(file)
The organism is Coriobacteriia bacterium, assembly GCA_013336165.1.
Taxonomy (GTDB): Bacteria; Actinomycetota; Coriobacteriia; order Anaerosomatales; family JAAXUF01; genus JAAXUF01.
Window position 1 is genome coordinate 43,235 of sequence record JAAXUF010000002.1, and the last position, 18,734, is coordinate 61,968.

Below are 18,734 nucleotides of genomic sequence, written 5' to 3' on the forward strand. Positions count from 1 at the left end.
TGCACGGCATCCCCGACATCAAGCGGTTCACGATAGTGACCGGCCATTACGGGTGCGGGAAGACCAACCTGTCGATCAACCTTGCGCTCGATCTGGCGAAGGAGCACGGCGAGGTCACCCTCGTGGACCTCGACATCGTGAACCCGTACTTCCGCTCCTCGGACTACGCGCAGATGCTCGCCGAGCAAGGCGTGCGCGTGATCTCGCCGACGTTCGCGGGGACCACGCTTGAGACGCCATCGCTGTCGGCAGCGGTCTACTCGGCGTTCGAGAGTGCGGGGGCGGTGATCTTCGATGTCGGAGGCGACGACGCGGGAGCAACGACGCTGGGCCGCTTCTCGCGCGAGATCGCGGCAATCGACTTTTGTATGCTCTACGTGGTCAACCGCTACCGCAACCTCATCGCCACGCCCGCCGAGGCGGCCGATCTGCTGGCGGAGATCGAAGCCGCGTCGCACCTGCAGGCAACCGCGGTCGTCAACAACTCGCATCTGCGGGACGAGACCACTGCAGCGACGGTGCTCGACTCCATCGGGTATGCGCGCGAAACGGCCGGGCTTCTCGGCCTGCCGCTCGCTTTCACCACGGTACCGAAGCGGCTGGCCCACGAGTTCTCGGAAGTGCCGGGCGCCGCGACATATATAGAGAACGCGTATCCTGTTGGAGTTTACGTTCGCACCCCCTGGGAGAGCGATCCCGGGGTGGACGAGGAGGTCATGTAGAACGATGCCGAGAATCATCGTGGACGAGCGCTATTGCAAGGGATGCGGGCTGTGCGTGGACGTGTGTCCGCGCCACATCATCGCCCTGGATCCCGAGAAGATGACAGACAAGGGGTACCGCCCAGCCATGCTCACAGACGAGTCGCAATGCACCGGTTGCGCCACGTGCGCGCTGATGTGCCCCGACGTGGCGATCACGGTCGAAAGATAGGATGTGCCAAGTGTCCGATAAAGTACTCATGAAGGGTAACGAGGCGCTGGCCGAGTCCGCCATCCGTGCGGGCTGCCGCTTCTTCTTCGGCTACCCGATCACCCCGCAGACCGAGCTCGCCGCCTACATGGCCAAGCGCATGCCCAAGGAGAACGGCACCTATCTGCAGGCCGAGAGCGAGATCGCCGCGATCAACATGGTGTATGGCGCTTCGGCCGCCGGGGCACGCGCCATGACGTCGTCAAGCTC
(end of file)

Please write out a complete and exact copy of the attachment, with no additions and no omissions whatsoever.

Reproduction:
The organism is Coriobacteriia bacterium, assembly GCA_013336165.1.
Taxonomy (GTDB): Bacteria; Actinomycetota; Coriobacteriia; order Anaerosomatales; family JAAXUF01; genus JAAXUF01.
Window position 1 is genome coordinate 43,235 of sequence record JAAXUF010000002.1, and the last position, 18,734, is coordinate 61,968.

Below are 18,734 nucleotides of genomic sequence, written 5' to 3' on the forward strand. Positions count from 1 at the left end.
TGCACGGCATCCCCGACATCAAGCGGTTCACGATAGTGACCGGCCATTACGGGTGCGGGAAGACCAACCTGTCGATCAACCTTGCGCTCGATCTGGCGAAGGAGCACGGCGAGGTCACCCTCGTGGACCTCGACATCGTGAACCCGTACTTCCGCTCCTCGGACTACGCGCAGATGCTCGCCGAGCAAGGCGTGCGCGTGATCTCGCCGACGTTCGCGGGGACCACGCTTGAGACGCCATCGCTGTCGGCAGCGGTCTACTCGGCGTTCGAGAGTGCGGGGGCGGTGATCTTCGATGTCGGAGGCGACGACGCGGGAGCAACGACGCTGGGCCGCTTCTCGCGCGAGATCGCGGCAATCGACTTTTGTATGCTCTACGTGGTCAACCGCTACCGCAACCTCATCGCCACGCCCGCCGAGGCGGCCGATCTGCTGGCGGAGATCGAAGCCGCGTCGCACCTGCAGGCAACCGCGGTCGTCAACAACTCGCATCTGCGGGACGAGACCACTGCAGCGACGGTGCTCGACTCCATCGGGTATGCGCGCGAAACGGCCGGGCTTCTCGGCCTGCCGCTCGCTTTCACCACGGTACCGAAGCGGCTGGCCCACGAGTTCTCGGAAGTGCCGGGCGCCGCGACATATATAGAGAACGCGTATCCTGTTGGAGTTTACGTTCGCACCCCCTGGGAGAGCGATCCCGGGGTGGACGAGGAGGTCATGTAGAACGATGCCGAGAATCATCGTGGACGAGCGCTATTGCAAGGGATGCGGGCTGTGCGTGGACGTGTGTCCGCGCCACATCATCGCCCTGGATCCCGAGAAGATGACAGACAAGGGGTACCGCCCAGCCATGCTCACAGACGAGTCGCAATGCACCGGTTGCGCCACGTGCGCGCTGATGTGCCCCGACGTGGCGATCACGGTCGAAAGATAGGATGTGCCAAGTGTCCGATAAAGTACTCATGAAGGGTAACGAGGCGCTGGCCGAGTCCGCCATCCGTGCGGGCTGCCGCTTCTTCTTCGGCTACCCGATCACCCCGCAGACCGAGCTCGCCGCCTACATGGCCAAGCGCATGCCCAAGGAGAACGGCACCTATCTGCAGGCCGAGAGCGAGATCGCCGCGATCAACATGGTGTATGGCGCTTCGGCCGCCGGGGCACGCGCCATGACGTCGTCAAGCTC